A story just published in the UK’s Guardian is a diary account of the euthanasia death of Mieneke Weide-Boelkes, a woman with brain cancer, written by her son Marc Weide, who made it public. As such, and because it is so awful, it seemed to me that public comment is warranted.
The story of Weide-Boelkes’ euthanasia amply demonstrates the abandonment that assisted suicide/euthanasia consciousness generates in society, within medicine, and among families. And it proves clearly that the “protective guidelines” are utterly meaningless. It also demonstrates that once mercy killing is sanctioned, families become almost remote bystanders to their loved one’s end.¨
To cases: One of the supposed requirements of Dutch euthanasia is that there can be no other way to alleviate suffering other than killing the patient. Yet, in this actual case, the woman who would soon be dead wants to die for fear of going bald during life-extending chemotherapy. From the story:
The prognosis is she could live another year if she undergoes chemotherapy. But she won’t. “I’m not going to go bald,” she says. “I don’t want people saying, ‘How sad, that beautiful hair all gone.’ Never.”
Despite the ability to extend Weide-Boelkes’ life, and the driving motives of worries that she will not be pretty (and hence not worthy of being loved?), and fears about losing the ability to engage in enjoyable activities as the reasons for wanting euthanasia, the doctor agrees to kill.
And here are two things so often seen in euthanasia/assisted suicide cases that are reported publicly: We have created a “choice” culture so pervasive that even in the face of impending killing families feel they are not entitled to resist their loved one’s desire to be made dead. Second, the fear of the future from the patient—precisely what happens in Oregon with assisted suicide—is what most often leads to the killing, not the actual experience of unalleviable pain and suffering:
The doctor says euthanasia can take place next week. Another doctor first needs to verify, though, that Mum cannot be cured, that her wish to die has been consistent, and that her suffering is unbearable.â¨â¨ Martin is convinced of the first two conditions but not of the third. If Mum is too energetic to stay in bed, then how is her suffering unbearable? Mum puts her coffee down. “Well, I have to die anyway, don’t I?” Then she asks us what we think. â¨â¨I interrupt: “It should be your own decision. None of us is to say anything.” But Mum struggles to say she wants to die. Eventually I say, “I think what she finds unbearable is not so much her pain and sickness, but the fear of it getting worse and of losing control.” When Martin is finally satisfied that Mum wants to end it, he agrees to contact the second doctor. He leaves with an empathetic nod to us all.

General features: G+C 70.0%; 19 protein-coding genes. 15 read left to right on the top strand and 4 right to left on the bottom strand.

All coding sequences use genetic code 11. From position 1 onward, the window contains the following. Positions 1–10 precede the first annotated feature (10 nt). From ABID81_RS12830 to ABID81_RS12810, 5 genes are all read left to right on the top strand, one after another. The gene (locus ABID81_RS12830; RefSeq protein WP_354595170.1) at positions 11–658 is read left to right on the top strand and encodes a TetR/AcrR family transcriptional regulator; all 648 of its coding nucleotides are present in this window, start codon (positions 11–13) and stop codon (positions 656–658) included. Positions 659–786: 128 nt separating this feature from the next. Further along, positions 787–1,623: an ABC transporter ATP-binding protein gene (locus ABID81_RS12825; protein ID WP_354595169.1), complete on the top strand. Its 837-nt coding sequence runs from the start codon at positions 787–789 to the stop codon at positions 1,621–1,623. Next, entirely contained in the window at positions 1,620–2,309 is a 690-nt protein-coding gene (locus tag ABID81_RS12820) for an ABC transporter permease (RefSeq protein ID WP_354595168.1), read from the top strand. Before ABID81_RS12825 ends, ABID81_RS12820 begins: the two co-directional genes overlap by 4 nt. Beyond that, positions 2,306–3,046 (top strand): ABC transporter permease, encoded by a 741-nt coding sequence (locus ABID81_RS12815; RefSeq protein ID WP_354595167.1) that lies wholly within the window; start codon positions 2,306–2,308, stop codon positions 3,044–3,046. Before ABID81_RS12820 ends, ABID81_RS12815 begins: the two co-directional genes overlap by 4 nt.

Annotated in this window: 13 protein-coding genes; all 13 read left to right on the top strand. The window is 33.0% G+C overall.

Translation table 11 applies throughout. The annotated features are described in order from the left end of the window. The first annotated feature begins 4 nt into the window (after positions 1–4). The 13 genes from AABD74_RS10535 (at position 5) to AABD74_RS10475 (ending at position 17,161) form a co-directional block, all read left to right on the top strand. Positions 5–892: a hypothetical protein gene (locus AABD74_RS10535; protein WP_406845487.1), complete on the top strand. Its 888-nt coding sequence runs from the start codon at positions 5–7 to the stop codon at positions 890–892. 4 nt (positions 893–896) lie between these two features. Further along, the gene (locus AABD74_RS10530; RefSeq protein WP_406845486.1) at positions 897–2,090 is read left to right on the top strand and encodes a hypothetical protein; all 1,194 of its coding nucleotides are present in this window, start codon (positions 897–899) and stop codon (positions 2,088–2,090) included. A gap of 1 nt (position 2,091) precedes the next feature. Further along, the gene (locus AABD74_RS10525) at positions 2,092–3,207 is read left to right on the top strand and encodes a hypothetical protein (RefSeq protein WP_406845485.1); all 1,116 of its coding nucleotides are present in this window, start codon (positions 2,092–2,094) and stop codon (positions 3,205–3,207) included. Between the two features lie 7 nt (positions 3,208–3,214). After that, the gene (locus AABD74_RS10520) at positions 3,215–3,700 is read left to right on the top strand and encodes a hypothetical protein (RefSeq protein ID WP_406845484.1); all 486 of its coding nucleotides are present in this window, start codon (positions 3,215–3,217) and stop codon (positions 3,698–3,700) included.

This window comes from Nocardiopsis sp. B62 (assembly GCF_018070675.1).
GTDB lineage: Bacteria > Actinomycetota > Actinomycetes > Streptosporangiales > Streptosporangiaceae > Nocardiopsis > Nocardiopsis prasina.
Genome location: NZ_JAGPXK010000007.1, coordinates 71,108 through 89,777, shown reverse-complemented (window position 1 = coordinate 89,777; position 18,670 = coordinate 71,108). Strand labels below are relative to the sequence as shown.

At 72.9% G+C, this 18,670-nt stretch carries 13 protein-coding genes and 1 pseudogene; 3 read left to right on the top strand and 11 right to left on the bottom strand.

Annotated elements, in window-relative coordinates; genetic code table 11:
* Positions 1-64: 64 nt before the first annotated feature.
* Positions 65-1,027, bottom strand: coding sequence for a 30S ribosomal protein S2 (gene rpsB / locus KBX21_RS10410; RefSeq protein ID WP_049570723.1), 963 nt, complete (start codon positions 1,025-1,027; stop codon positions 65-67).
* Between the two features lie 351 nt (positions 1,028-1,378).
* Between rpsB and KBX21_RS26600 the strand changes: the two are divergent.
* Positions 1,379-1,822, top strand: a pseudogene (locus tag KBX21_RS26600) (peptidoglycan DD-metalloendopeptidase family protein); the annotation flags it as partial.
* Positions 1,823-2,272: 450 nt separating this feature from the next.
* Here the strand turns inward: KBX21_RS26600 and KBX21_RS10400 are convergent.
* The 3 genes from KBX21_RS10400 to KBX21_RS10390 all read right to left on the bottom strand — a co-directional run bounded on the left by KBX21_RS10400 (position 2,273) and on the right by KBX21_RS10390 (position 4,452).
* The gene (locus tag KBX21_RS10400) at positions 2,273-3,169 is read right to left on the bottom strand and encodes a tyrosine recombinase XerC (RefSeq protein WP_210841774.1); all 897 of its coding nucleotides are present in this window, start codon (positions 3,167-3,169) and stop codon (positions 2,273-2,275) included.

None of us is to say anything! And yet he did! Weide, not his mother , found the words to justify the euthanasia. When she asked what the family thought, where were their kisses? Where were the assurances of always being there for her? Where were the phone calls to doctors to assure the patient her suffering could be alleviated through palliative care? Where were the efforts to obtain proper mental health interventions to help alleviate the woman’s terror of the future? Instead, a clearly struggling woman was left to sink or swim in the midst of an emotional crisis! I know we are not supposed to “judge” in these matters, but what an abdication of a son’s responsibility to his mother—what I call terminal nonjudgmentalism in action.â¨â¨ On the day she dies, she vacuums the house!
I can hear she is hoisting the vacuum cleaner up to the attic. It is just after 6 am. It is the start of an increasingly mad day, during which Mum hoovers the whole house and does six loads of washing (one of which consists of a single white shirt). She scrapes all the woodwork on the outside of the house clear of moss and cleans the windows.â¨â¨ After breakfast, I find Dad fuming after Mum has given him grief for not ironing fast enough. I ask him if it helps to see her as a mental patient instead of his wife. He grumbles. I think of what was said the night before, about Mum’s relative physical fitness and her obsession with material objects and cleanliness. I feel an increasing tension as the day progresses and I still don’t know whether it is going to be Mum’s last.
Even the doctor pushes through hesitancy on the part of the patient. 6.15 pm:
The doctor arrives shortly after the scene with the toilets. Mum greets him, then disappears upstairs, saying, “Best let me potter for a bit.” Nobody sees her for another 20 minutes.â¨â¨” Does it happen at all that people pull out at the last minute?” I ask. “Yes,” Martin says. “Quite often I go home again and a new appointment is made. But in many cases the patient passes away between visits.” â¨â¨When Mum comes back, listing things she has put in bags and boxes, Martin gently interrupts her: “Can I just ask you something? Is there still a lot you feel you need to do?”â¨â¨ “Yes,” she says, “I mean no. I’m just nervous.” â¨â¨”I can always come back later if you are not ready,” says the doctor.â¨â¨ Mum sits down and listens to the doctor. Then she takes a deep breath and says, “OK. I am ready.” At 7 pm, with my father, brother and me around her bed as well as Martin, who has given her the injection, Mum goes to sleep.
This is beyond awful. Euthanasia leads to the most profound abandonment of frightened, depressed, and suffering people.